(director/writer: Mark O’Brien; cinematographer: Scott McClellan; editor: K. Spencer Jones; music: Andrew Staniland; cast: Henry Czerny (Frederic Mason), Mimi Kuzyk (Ethel Mason), Mark O’Brien (Aaron Smith), Kate Corbett (Doris), Nigel Bennett (Graham); Runtime: 97; MPAA Rating: R; producers; Mark O’Neill, Allison White: Panaramic Films; 2021-Canada-B/W)

“An intriguing psychological thriller.”

Reviewed by Dennis Schwartz

Canadian filmmaker Mark O’Brien in his debut feature film, directs and writes this uneasy mystery story about the fear of God, that takes form as an intriguing psychological thriller even as it goes awry in the supernatural as it delves into religious issues. It’s shot in a luminous Black and White, giving it breath. The filmmaker creates a great moody atmosphere and gives it a sense of isolation by using his homeland of Newfoundland as the setting.

At the poorly attended funeral of the adopted daughter of Ethel Mason (
Mimi Kuzyk) and Frederic (Henry Czerny), Frederic is a conflicted man who years ago left the priesthood to marry and who now feels guilty his daughter’s death was caused by God’s disapproval of him.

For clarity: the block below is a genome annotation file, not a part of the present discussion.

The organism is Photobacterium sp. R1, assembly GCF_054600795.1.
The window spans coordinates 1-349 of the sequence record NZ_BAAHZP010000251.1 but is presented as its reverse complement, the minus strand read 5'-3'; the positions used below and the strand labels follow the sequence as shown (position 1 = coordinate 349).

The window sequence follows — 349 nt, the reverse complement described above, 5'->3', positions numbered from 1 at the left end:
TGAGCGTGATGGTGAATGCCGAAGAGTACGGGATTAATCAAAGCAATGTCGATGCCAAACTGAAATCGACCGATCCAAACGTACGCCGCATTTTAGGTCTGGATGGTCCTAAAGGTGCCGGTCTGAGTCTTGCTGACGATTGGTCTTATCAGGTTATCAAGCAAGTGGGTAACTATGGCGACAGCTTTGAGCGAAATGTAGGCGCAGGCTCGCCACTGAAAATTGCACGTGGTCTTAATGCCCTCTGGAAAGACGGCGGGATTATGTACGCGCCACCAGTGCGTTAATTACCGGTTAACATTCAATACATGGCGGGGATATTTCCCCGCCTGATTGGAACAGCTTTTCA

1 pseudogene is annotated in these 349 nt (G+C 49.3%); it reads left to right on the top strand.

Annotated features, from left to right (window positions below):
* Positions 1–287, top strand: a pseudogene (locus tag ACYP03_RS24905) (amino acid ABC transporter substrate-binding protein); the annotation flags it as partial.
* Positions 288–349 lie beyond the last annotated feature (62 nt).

Back home, the couple try to regain their composure but are upset at midnight by the arrival of the mysterious young
stranger Aaron Smith (Mark O’Brien), who asks for their help as he’s lying on their backyard in pain. After a long conversation, whereby the stranger asks too many questions about Frederic’s life, the irritated ex-priest returns to the house to go back to sleep. In the morning he finds that his wife has changed her mind about not allowing the stranger in the house, and is making pancakes and singing with him in the kitchen.

At this time the men bond. We discover Aaron knows things about Frederic’s past twenty years, as things about the righteous ex-priest’s difficult past are revealed in their talk. The story not only darkens but becomes even more confusing, as we learn the priest was a sinner but what he did wrong is not revealed. We only know the troubled man wants to straighten out things with God before he dies.

This is a performance-driven arthouse film with solid dialogue and strong acting by the three main characters. What’s lacking is a clarity to the story and too much confusion over its supernatural flourishes. The slow burn build-up in suspense and in characters is off-putting and leads to an underwhelming conclusion, one that embraces that those who have shaky backgrounds can still be sympathetic figures if they are sincere in changing. For me, the film never seemed complete even if it raised interesting points about faith that made common sense.

The Righteous was screened at this year’s Fantasia Film Festival.

REVIEWED ON 8/23/2021  GRADE: B-